You must have completed not less than 72 credit hours with at least 24 semester hours at your current institution where there’s a Phi Kappa Phi chapter. Also, you should rank in the top 7.5% of your class.

Senior student

You must have completed at least 90 credit hours with not less than 24 semester hours at your current institution where a Phi Kappa Phi chapter exists. In addition, you should rank in the top 10% of your class.

As mentioned earlier, graduate students can get invited to join the honor society, too.

But for them to receive an invitation and be eligible for nomination by a chapter, they must have completed at least 18 graduate hours or the equivalent at their institution where a Phi Kappa Phi chapter is available.

And just like senior students, they should be in the top 10% of their class, too.

Phi Kappa Phi Membership Costs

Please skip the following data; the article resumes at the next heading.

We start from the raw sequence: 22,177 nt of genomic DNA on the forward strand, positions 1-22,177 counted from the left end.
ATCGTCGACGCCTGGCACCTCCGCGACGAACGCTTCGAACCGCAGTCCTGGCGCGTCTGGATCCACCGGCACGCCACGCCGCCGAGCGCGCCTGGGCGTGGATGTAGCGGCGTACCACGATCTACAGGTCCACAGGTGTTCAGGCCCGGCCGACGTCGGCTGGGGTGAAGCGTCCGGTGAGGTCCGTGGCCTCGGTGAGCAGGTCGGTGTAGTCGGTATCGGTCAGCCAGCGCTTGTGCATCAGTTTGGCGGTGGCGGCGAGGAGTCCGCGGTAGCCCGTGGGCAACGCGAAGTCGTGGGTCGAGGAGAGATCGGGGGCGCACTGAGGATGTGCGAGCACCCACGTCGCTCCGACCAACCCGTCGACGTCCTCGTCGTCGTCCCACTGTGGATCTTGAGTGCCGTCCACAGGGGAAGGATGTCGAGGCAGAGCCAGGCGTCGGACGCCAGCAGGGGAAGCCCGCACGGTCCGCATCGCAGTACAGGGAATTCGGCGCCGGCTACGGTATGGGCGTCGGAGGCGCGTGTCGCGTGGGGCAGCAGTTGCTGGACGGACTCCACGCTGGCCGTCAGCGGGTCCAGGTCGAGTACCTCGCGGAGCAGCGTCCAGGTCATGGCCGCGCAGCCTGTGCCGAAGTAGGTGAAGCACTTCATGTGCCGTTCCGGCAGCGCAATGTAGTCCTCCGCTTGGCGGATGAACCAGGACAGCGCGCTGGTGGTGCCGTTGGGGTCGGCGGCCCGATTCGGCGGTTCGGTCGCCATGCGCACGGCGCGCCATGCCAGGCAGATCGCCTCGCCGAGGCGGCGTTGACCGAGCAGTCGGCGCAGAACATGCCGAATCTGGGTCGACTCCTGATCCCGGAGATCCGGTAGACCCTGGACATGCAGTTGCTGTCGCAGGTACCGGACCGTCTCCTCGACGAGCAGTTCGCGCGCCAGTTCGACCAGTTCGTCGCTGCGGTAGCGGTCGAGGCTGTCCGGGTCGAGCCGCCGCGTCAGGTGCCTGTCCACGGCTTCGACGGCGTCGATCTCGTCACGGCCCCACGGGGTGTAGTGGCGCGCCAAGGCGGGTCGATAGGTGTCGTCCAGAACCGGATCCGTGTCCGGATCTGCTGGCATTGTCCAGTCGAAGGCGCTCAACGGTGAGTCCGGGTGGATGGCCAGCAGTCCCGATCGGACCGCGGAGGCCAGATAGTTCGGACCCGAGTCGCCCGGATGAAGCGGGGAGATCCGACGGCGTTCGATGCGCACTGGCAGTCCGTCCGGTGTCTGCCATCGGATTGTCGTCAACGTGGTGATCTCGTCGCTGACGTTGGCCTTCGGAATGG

Just like other honor societies in college, joining Phi Kappa Phi doesn’t come free of charge. So, in other words, receiving an invitation to join doesn’t automatically make you a member.

As a new member, you will be required to pay a couple of fees.

One is the national fee, which starts at $72.

This fee covers the certificate, pin, and a year of dues. The other is the chapter fee, which can vary from chapter to chapter. Needless to say, it will depend on which college you are going to. This fee takes care of the cost of the reception or banquet and local dues, too.

Every year, you will have to pay the annual membership fee, which costs $42. This fee is a requirement for you to stay an active member as well as continue to enjoy the perks of being a Phi Kappa Phi member for another year.

But you can also choose to renew your membership for multiple years and take advantage of discounted rates.

In 2018, the lifetime membership fee to Phi Kappa Phi increased from $300 to $400. The senior lifetime membership fee, on the other hand, increased from $225 to $300.

To maintain its commitment to keeping membership costs affordable, the honor society itself said that the increase in lifetime membership fees was the first in more than 15 years.